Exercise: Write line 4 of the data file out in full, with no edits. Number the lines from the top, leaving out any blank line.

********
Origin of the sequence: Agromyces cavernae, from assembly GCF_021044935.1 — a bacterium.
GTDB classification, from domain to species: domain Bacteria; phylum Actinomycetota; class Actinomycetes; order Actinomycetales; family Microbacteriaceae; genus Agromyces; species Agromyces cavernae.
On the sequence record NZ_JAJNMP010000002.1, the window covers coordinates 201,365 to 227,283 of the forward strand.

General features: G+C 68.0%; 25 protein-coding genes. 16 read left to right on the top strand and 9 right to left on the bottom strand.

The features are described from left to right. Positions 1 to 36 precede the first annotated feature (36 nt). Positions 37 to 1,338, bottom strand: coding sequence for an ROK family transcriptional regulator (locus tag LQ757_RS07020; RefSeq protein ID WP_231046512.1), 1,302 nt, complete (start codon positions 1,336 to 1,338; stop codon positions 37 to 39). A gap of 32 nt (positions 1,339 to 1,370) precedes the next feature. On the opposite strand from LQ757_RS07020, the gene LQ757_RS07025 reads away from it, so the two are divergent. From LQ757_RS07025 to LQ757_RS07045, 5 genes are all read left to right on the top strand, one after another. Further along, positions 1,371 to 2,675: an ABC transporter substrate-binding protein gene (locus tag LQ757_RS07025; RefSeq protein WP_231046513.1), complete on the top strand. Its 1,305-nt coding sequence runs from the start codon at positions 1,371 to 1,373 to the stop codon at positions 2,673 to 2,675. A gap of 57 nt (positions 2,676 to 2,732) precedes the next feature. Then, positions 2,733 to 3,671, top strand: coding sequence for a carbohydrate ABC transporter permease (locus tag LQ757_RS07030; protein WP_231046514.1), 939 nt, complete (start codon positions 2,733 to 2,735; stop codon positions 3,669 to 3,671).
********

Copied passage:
General features: G+C 68.0%; 25 protein-coding genes. 16 read left to right on the top strand and 9 right to left on the bottom strand.